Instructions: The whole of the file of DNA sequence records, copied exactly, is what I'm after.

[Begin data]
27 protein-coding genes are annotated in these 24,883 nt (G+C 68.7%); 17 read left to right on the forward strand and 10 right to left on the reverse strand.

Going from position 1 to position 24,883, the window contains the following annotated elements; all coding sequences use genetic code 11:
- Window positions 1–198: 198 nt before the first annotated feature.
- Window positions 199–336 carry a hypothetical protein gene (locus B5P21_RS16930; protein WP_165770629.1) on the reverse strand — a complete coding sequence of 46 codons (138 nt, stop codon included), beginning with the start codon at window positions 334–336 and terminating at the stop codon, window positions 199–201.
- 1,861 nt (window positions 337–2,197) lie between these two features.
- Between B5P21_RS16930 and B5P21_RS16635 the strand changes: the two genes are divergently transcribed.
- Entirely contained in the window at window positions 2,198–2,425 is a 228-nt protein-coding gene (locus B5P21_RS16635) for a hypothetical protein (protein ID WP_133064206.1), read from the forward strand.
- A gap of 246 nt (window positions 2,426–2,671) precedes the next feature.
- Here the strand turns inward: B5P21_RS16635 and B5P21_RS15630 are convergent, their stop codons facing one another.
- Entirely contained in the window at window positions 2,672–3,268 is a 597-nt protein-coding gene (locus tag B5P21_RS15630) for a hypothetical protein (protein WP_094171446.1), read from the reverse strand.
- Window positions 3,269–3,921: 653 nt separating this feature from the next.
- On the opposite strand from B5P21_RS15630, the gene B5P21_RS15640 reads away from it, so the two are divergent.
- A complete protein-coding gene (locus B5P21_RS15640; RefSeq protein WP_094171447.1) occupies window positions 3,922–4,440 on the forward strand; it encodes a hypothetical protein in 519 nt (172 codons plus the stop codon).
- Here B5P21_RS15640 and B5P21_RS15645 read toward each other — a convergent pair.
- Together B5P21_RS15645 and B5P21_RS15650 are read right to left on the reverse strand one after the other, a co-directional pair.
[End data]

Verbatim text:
27 protein-coding genes are annotated in these 24,883 nt (G+C 68.7%); 17 read left to right on the forward strand and 10 right to left on the reverse strand.

Going from position 1 to position 24,883, the window contains the following annotated elements; all coding sequences use genetic code 11:
- Window positions 1–198: 198 nt before the first annotated feature.
- Window positions 199–336 carry a hypothetical protein gene (locus B5P21_RS16930; protein WP_165770629.1) on the reverse strand — a complete coding sequence of 46 codons (138 nt, stop codon included), beginning with the start codon at window positions 334–336 and terminating at the stop codon, window positions 199–201.
- 1,861 nt (window positions 337–2,197) lie between these two features.
- Between B5P21_RS16930 and B5P21_RS16635 the strand changes: the two genes are divergently transcribed.
- Entirely contained in the window at window positions 2,198–2,425 is a 228-nt protein-coding gene (locus B5P21_RS16635) for a hypothetical protein (protein ID WP_133064206.1), read from the forward strand.
- A gap of 246 nt (window positions 2,426–2,671) precedes the next feature.
- Here the strand turns inward: B5P21_RS16635 and B5P21_RS15630 are convergent, their stop codons facing one another.
- Entirely contained in the window at window positions 2,672–3,268 is a 597-nt protein-coding gene (locus tag B5P21_RS15630) for a hypothetical protein (protein WP_094171446.1), read from the reverse strand.
- Window positions 3,269–3,921: 653 nt separating this feature from the next.
- On the opposite strand from B5P21_RS15630, the gene B5P21_RS15640 reads away from it, so the two are divergent.
- A complete protein-coding gene (locus B5P21_RS15640; RefSeq protein WP_094171447.1) occupies window positions 3,922–4,440 on the forward strand; it encodes a hypothetical protein in 519 nt (172 codons plus the stop codon).
- Here B5P21_RS15640 and B5P21_RS15645 read toward each other — a convergent pair.
- Together B5P21_RS15645 and B5P21_RS15650 are read right to left on the reverse strand one after the other, a co-directional pair.